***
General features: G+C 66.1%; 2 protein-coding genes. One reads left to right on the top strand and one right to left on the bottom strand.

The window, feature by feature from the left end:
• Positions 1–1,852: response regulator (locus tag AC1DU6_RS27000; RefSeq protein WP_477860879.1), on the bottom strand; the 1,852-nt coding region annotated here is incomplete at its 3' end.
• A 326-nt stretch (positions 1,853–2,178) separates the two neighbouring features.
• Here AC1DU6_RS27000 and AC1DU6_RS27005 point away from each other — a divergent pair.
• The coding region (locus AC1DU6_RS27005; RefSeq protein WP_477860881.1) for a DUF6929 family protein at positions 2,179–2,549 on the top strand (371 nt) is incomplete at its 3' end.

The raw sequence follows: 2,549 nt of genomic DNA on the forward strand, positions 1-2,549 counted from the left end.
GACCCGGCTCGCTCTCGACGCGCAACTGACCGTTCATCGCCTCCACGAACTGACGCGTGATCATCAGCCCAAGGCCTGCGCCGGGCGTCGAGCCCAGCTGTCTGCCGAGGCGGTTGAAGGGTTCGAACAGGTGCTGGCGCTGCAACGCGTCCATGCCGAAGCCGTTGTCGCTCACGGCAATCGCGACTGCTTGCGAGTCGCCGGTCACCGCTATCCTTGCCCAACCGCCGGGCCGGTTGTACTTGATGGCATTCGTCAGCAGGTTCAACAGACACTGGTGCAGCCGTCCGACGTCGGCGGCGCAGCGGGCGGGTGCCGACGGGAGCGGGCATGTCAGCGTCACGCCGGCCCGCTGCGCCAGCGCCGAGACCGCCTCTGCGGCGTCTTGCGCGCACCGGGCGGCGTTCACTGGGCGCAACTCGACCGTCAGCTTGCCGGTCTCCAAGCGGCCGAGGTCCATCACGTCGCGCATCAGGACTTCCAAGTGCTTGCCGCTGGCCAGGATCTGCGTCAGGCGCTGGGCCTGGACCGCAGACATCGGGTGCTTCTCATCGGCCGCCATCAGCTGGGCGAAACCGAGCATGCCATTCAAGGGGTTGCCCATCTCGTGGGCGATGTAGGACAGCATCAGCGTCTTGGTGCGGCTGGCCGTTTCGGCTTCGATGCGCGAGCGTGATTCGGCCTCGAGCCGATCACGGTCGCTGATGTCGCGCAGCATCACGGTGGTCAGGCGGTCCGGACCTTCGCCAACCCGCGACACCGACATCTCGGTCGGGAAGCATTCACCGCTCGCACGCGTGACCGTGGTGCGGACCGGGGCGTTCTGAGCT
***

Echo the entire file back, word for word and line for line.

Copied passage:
General features: G+C 66.1%; 2 protein-coding genes. One reads left to right on the top strand and one right to left on the bottom strand.

The window, feature by feature from the left end:
• Positions 1–1,852: response regulator (locus tag AC1DU6_RS27000; RefSeq protein WP_477860879.1), on the bottom strand; the 1,852-nt coding region annotated here is incomplete at its 3' end.
• A 326-nt stretch (positions 1,853–2,178) separates the two neighbouring features.
• Here AC1DU6_RS27000 and AC1DU6_RS27005 point away from each other — a divergent pair.
• The coding region (locus AC1DU6_RS27005; RefSeq protein WP_477860881.1) for a DUF6929 family protein at positions 2,179–2,549 on the top strand (371 nt) is incomplete at its 3' end.

The raw sequence follows: 2,549 nt of genomic DNA on the forward strand, positions 1-2,549 counted from the left end.
GACCCGGCTCGCTCTCGACGCGCAACTGACCGTTCATCGCCTCCACGAACTGACGCGTGATCATCAGCCCAAGGCCTGCGCCGGGCGTCGAGCCCAGCTGTCTGCCGAGGCGGTTGAAGGGTTCGAACAGGTGCTGGCGCTGCAACGCGTCCATGCCGAAGCCGTTGTCGCTCACGGCAATCGCGACTGCTTGCGAGTCGCCGGTCACCGCTATCCTTGCCCAACCGCCGGGCCGGTTGTACTTGATGGCATTCGTCAGCAGGTTCAACAGACACTGGTGCAGCCGTCCGACGTCGGCGGCGCAGCGGGCGGGTGCCGACGGGAGCGGGCATGTCAGCGTCACGCCGGCCCGCTGCGCCAGCGCCGAGACCGCCTCTGCGGCGTCTTGCGCGCACCGGGCGGCGTTCACTGGGCGCAACTCGACCGTCAGCTTGCCGGTCTCCAAGCGGCCGAGGTCCATCACGTCGCGCATCAGGACTTCCAAGTGCTTGCCGCTGGCCAGGATCTGCGTCAGGCGCTGGGCCTGGACCGCAGACATCGGGTGCTTCTCATCGGCCGCCATCAGCTGGGCGAAACCGAGCATGCCATTCAAGGGGTTGCCCATCTCGTGGGCGATGTAGGACAGCATCAGCGTCTTGGTGCGGCTGGCCGTTTCGGCTTCGATGCGCGAGCGTGATTCGGCCTCGAGCCGATCACGGTCGCTGATGTCGCGCAGCATCACGGTGGTCAGGCGGTCCGGACCTTCGCCAACCCGCGACACCGACATCTCGGTCGGGAAGCATTCACCGCTCGCACGCGTGACCGTGGTGCGGACCGGGGCGTTCTGAGCT